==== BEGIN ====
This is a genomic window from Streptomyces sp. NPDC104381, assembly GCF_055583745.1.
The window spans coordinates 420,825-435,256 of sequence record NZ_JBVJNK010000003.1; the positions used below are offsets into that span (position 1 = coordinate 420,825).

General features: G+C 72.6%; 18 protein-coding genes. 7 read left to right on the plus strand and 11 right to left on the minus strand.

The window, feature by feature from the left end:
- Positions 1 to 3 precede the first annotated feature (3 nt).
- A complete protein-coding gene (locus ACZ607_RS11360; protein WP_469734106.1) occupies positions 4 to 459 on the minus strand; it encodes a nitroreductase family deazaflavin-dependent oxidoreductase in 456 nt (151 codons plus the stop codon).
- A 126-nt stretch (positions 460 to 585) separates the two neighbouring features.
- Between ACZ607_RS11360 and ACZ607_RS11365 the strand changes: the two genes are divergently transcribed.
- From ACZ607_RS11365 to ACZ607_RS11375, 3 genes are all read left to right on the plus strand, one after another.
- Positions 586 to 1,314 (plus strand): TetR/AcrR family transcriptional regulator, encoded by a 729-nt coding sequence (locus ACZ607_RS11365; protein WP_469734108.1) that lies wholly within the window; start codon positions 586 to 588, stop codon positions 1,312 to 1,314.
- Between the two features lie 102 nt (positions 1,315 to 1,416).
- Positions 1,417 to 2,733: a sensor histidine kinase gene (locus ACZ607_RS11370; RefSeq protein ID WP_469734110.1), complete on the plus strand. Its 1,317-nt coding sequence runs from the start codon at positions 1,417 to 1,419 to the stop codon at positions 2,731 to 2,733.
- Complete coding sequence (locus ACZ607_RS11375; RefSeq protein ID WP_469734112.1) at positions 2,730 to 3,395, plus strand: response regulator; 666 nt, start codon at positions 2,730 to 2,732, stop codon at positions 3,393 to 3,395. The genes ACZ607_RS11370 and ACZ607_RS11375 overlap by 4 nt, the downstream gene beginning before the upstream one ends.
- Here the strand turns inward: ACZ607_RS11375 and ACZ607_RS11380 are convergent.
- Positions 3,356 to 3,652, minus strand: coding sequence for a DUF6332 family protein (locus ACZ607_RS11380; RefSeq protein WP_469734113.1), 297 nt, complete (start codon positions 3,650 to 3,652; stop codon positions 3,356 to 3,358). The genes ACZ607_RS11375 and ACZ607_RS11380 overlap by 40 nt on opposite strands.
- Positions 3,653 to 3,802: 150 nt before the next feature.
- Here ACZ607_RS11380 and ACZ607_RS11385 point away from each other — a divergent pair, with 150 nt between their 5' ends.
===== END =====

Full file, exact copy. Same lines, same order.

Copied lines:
This is a genomic window from Streptomyces sp. NPDC104381, assembly GCF_055583745.1.
The window spans coordinates 420,825-435,256 of sequence record NZ_JBVJNK010000003.1; the positions used below are offsets into that span (position 1 = coordinate 420,825).

General features: G+C 72.6%; 18 protein-coding genes. 7 read left to right on the plus strand and 11 right to left on the minus strand.

The window, feature by feature from the left end:
- Positions 1 to 3 precede the first annotated feature (3 nt).
- A complete protein-coding gene (locus ACZ607_RS11360; protein WP_469734106.1) occupies positions 4 to 459 on the minus strand; it encodes a nitroreductase family deazaflavin-dependent oxidoreductase in 456 nt (151 codons plus the stop codon).
- A 126-nt stretch (positions 460 to 585) separates the two neighbouring features.
- Between ACZ607_RS11360 and ACZ607_RS11365 the strand changes: the two genes are divergently transcribed.
- From ACZ607_RS11365 to ACZ607_RS11375, 3 genes are all read left to right on the plus strand, one after another.
- Positions 586 to 1,314 (plus strand): TetR/AcrR family transcriptional regulator, encoded by a 729-nt coding sequence (locus ACZ607_RS11365; protein WP_469734108.1) that lies wholly within the window; start codon positions 586 to 588, stop codon positions 1,312 to 1,314.
- Between the two features lie 102 nt (positions 1,315 to 1,416).
- Positions 1,417 to 2,733: a sensor histidine kinase gene (locus ACZ607_RS11370; RefSeq protein ID WP_469734110.1), complete on the plus strand. Its 1,317-nt coding sequence runs from the start codon at positions 1,417 to 1,419 to the stop codon at positions 2,731 to 2,733.
- Complete coding sequence (locus ACZ607_RS11375; RefSeq protein ID WP_469734112.1) at positions 2,730 to 3,395, plus strand: response regulator; 666 nt, start codon at positions 2,730 to 2,732, stop codon at positions 3,393 to 3,395. The genes ACZ607_RS11370 and ACZ607_RS11375 overlap by 4 nt, the downstream gene beginning before the upstream one ends.
- Here the strand turns inward: ACZ607_RS11375 and ACZ607_RS11380 are convergent.
- Positions 3,356 to 3,652, minus strand: coding sequence for a DUF6332 family protein (locus ACZ607_RS11380; RefSeq protein WP_469734113.1), 297 nt, complete (start codon positions 3,650 to 3,652; stop codon positions 3,356 to 3,358). The genes ACZ607_RS11375 and ACZ607_RS11380 overlap by 40 nt on opposite strands.
- Positions 3,653 to 3,802: 150 nt before the next feature.
- Here ACZ607_RS11380 and ACZ607_RS11385 point away from each other — a divergent pair, with 150 nt between their 5' ends.